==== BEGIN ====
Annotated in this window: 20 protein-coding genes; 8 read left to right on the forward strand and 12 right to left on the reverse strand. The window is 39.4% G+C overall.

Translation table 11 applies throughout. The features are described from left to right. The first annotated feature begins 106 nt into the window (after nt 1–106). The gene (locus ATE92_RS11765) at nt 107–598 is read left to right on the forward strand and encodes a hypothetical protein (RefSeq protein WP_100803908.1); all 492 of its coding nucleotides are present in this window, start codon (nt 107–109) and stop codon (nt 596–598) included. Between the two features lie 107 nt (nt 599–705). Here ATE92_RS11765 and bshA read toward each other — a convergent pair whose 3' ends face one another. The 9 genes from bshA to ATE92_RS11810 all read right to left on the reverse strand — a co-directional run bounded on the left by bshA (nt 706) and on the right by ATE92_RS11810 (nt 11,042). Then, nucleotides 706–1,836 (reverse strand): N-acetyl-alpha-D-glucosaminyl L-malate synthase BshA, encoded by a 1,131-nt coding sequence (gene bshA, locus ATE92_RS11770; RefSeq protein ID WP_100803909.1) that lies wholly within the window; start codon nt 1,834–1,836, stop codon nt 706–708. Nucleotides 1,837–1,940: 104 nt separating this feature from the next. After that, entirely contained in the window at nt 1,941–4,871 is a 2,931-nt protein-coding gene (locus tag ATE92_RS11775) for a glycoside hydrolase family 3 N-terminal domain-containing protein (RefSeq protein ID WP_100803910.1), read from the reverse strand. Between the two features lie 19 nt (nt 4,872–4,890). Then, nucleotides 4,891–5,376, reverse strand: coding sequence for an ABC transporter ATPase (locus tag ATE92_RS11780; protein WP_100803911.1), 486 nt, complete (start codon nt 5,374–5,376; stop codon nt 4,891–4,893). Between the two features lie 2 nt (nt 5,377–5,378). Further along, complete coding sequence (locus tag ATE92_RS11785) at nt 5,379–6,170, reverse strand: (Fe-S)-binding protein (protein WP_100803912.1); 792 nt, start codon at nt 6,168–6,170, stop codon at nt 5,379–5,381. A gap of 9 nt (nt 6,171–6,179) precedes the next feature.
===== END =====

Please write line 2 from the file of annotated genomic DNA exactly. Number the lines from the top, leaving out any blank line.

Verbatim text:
Translation table 11 applies throughout. The features are described from left to right. The first annotated feature begins 106 nt into the window (after nt 1–106). The gene (locus ATE92_RS11765) at nt 107–598 is read left to right on the forward strand and encodes a hypothetical protein (RefSeq protein WP_100803908.1); all 492 of its coding nucleotides are present in this window, start codon (nt 107–109) and stop codon (nt 596–598) included. Between the two features lie 107 nt (nt 599–705). Here ATE92_RS11765 and bshA read toward each other — a convergent pair whose 3' ends face one another. The 9 genes from bshA to ATE92_RS11810 all read right to left on the reverse strand — a co-directional run bounded on the left by bshA (nt 706) and on the right by ATE92_RS11810 (nt 11,042). Then, nucleotides 706–1,836 (reverse strand): N-acetyl-alpha-D-glucosaminyl L-malate synthase BshA, encoded by a 1,131-nt coding sequence (gene bshA, locus ATE92_RS11770; RefSeq protein ID WP_100803909.1) that lies wholly within the window; start codon nt 1,834–1,836, stop codon nt 706–708. Nucleotides 1,837–1,940: 104 nt separating this feature from the next. After that, entirely contained in the window at nt 1,941–4,871 is a 2,931-nt protein-coding gene (locus tag ATE92_RS11775) for a glycoside hydrolase family 3 N-terminal domain-containing protein (RefSeq protein ID WP_100803910.1), read from the reverse strand. Between the two features lie 19 nt (nt 4,872–4,890). Then, nucleotides 4,891–5,376, reverse strand: coding sequence for an ABC transporter ATPase (locus tag ATE92_RS11780; protein WP_100803911.1), 486 nt, complete (start codon nt 5,374–5,376; stop codon nt 4,891–4,893). Between the two features lie 2 nt (nt 5,377–5,378). Further along, complete coding sequence (locus tag ATE92_RS11785) at nt 5,379–6,170, reverse strand: (Fe-S)-binding protein (protein WP_100803912.1); 792 nt, start codon at nt 6,168–6,170, stop codon at nt 5,379–5,381. A gap of 9 nt (nt 6,171–6,179) precedes the next feature.